The Chinese Literary Canon. Tr. Philip Hand. NY: CN Times Books, 2015.

[Abstract: One of China’s most brilliant critics puts three millennia of Chinese writing in its proper historical context. He shows us what to read and how to read it. Yu Qiuyu traces a bright line of the very best literature that China has produced: from the first carvings on bone, through the first poems, the first philosophers, the greatest historian, to the ultimate stylists of the Tang Dynasty and beyond. And because brilliant literature is always a product of its time and place, Yu tells us about the men who did the writing and the worlds in which they lived. Most of all, Yu tells us about the ideas that motivated them, how they read the writers of the past, and how each writer of genius transformed and added his own stamp to the literary canon. The Yellow Emperor, the Book of Poetry, Confucius and Laozi, the great historian Sima Qian, Cao Cao, Kumārajīva, Li Bai, Du Fu, Cao Xueqin… Their thread weaves in and out of the history of the first Chinese, the Warring States, the unification under Qin, the destructive split into the Three Kingdoms, and the cosmopolitan Tang Dynasty. All of this history is interpreted and presented in the warm, distinctive voice of a truly great reader, Yu Qiuyu.]

“The Message Man.” Tr. David Pollard. Renditions 52: 13-20.

“The Night Boat.” Trs. Ren Zhong and Yuzhi Yang. In Hometown and Childhood. San Francisco: Long River Press, 2005, 123-34.

“Shanghai People” [Shanghai ren]. Tr. David Pollard. In Pollard, ed., The Chinese Essay. NY: Columbia UP, 2000, 351-61. Also translated as “Shanghaiese.” Tr. Newton X. Liu. China Community Forum.

A Taoist’s Parinirvana Stupa.” Chinese Literature (Autumn 1998).

West Lake: A Dream.” Chinese Literature (Autumn 1998).

The Vicissitudes of Tianyi Pavilion.” Chinese Literature (Autumn 1998).

Yangguan Snow.” Tr. Newton X. Liu.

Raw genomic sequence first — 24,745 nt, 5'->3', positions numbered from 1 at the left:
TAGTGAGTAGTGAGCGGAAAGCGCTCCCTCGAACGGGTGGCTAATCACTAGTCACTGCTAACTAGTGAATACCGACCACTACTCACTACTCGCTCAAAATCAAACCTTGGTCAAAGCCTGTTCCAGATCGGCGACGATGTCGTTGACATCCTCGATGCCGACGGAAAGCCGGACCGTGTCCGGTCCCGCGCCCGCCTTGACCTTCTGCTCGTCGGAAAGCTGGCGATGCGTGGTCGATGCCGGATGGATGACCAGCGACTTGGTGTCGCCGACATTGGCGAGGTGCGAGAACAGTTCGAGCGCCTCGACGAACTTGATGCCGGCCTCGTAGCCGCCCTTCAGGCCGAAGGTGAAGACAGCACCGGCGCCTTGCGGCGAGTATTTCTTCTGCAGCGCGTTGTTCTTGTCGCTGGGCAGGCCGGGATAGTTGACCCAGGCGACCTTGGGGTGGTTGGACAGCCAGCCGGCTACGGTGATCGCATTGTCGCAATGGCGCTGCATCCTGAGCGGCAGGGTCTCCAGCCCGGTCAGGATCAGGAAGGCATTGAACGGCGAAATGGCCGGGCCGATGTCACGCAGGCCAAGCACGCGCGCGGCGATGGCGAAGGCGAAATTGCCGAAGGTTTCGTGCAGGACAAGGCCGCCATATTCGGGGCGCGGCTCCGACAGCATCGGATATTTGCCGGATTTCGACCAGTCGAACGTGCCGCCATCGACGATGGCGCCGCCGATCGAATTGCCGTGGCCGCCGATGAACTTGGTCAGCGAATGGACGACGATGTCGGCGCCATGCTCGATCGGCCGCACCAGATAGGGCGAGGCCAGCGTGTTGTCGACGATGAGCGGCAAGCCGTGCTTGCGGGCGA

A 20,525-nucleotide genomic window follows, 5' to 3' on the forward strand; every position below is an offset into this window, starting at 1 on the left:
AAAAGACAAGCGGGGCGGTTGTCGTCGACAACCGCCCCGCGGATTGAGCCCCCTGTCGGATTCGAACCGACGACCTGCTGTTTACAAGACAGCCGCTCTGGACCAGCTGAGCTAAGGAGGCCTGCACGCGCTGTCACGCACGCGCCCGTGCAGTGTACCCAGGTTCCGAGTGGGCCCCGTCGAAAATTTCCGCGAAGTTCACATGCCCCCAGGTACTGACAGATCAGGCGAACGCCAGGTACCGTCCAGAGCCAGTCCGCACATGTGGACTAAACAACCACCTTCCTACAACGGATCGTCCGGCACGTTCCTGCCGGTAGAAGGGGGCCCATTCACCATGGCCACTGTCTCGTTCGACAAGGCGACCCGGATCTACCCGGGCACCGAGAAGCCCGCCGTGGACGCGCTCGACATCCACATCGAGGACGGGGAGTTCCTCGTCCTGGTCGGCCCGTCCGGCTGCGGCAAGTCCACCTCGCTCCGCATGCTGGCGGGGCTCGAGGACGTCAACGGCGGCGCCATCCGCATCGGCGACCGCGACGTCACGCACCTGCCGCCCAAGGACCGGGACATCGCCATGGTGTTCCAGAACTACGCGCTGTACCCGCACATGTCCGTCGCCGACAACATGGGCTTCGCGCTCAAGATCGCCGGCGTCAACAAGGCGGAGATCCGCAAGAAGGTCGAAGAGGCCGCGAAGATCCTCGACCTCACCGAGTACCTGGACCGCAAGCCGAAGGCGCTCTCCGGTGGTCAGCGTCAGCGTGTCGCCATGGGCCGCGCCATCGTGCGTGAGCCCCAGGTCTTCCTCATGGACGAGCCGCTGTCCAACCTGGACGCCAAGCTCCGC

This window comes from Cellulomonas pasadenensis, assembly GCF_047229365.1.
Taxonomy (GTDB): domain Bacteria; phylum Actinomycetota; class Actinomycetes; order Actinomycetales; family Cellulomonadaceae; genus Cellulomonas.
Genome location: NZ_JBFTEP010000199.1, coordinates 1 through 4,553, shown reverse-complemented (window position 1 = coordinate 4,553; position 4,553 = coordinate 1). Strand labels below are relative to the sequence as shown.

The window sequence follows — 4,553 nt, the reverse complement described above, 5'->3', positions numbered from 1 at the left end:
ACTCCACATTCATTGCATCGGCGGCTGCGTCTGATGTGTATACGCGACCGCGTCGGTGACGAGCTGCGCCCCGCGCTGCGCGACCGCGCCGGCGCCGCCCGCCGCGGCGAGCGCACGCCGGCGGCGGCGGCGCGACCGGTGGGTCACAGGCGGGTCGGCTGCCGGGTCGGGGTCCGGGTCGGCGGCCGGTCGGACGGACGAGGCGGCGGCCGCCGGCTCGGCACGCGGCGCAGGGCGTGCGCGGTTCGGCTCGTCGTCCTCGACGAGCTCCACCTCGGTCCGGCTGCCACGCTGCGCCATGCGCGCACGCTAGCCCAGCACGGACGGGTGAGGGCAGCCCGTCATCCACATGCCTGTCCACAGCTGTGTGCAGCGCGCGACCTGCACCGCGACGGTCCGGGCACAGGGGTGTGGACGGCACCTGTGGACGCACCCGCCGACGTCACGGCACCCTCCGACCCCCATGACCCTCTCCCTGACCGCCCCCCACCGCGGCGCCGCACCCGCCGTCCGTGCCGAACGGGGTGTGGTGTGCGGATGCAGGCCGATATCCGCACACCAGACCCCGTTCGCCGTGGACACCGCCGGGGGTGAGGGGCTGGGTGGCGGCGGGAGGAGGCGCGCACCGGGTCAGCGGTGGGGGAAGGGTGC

Yu Rongjun (aka Nick Rongjun Yu) 喻荣军

Behind the Lie.” Tr. Claire Conceison. Theatre Journal 63 (2011): 323-64.

The Crowd. Tr. Gigi Chang. HK: Hong Kong University Press, 2015.

[Abstract: Inspired by Gustave Le Bon’s prophetic 1894 study of crowd psychology The Crowd: A Study of Popular Mind and Henrik Ibsen’s An Enemy of the People, The Crowd is a searing play by China’s most produced living playwright Yu Rongjun. Set in Chongqing, Beijing, Shanghai and Hong Kong, from the Cultural Revolution to the present day, The Crowd pitches the forces of irrational mass frenzy against the powerless struggle of the individual—with tragic consequences. This daring play investigates one man’s struggle to seek justice at all costs; and culminates in a rendezvous on a fateful day in Hong Kong. Will revenge settle old scores or open up new wounds?]

Yu Sang

“The Cat Watcher.” Tr. Michelle Yeh. The Chinese Pen (Summer 1989): 12-30.

Yu Shangyuan 余上沅

“The Mutiny” [Bing bian]. In Ku Tsong-nee, ed., Modern Chinese Plays. Shanghai: The Commercial Press, 1941, 23-54

Yu Xiang 宇向

I Can Almost See the Clouds of Dust. Tr. Fiona Sze-Lorrain. Brookline, MA: Zephyr Press, 2013.

“Sunlight Shines Where It’s Needed,” “My House,” “They,” “A Gust of Wind,” “Low Key,” “It Goes Without Saying,” “Holy Front,” and “Street.” Tr. Fiona Sze-Lorrain. Pathlight: New Chinese Writing 1 (2011): 123-28.

Yu Xinqiao 俞心樵

The Last Lyric. Tr. Yunte Huang. Berkeley: Tinfish Press, 2017.

[Abstract: In his poem, “Poetry Cannot Fix You” Yu Xinqiao asserts that poetry can fix many things, just not the self or a loved one (“you”). But in an address before the Dalai Lama that appears at the end of this book, ably translated by scholar and poet, Yunte Huang, he argues for poetry’s moral power: “In contemporary China, I must emphasize another aspect of poetry, that is, we must rebuild a hometown of justice and a homeland of conscience grounded in poetry. Poetry must shoulder moral obligations, must use its beauty and power like that of a revengeful goddess and intervene into the public arena that is becoming more and more ruthless and barbaric.” Born in 1968, Yu was imprisoned for eight years in China after calling in 1993 for a “Chinese Renaissance Movement.” His poems seem deliberately understated, full of unexpected reversals: “The dead are mourning the living”; and, because poetry can’t fix you, “That’s why I love poetry all my life.” The Last Lyric presents Yu’s work in Chinese and in English. Readers of English can now discover why Yu’s work is so popular (and so distrusted by the regime) in China.]

“Six Poems.” Tr. Clara Hsu. Jung Journal: Culture and Psyche 11, 1 (2017): 4-19.

Yu Xue

Yu Lan: A Chinese Short Story by Yu Xue. Tr. Robert Tung. Copenhagen: East Asian Institute, University of Copenhagen, 1990..

Yu Yingmao 

“A Cup of Tea.” In Loud Sparrows: Contemporary Chinese Short-Shorts. Trs. Aili Mu, Julie Chiu, and Howard Goldblatt. NY: Columbia UP, 2006, 40-42.

Yuan Bingfu

“Confinement.” In Loud Sparrows: Contemporary Chinese Short-Shorts. Trs. Aili Mu, Julie Chiu, and Howard Goldblatt. NY: Columbia UP, 2006, 75.

Yuan Changying 袁昌英

“Southeast Flies the Peacock.” In A. Dooling and K. Torgeson, eds., Writing Women in Modern China: An Anthology of Women’s Literature from the Early Twentieth Century. NY: Columbia UP, 1998, 213-52.

Yuan, G. K.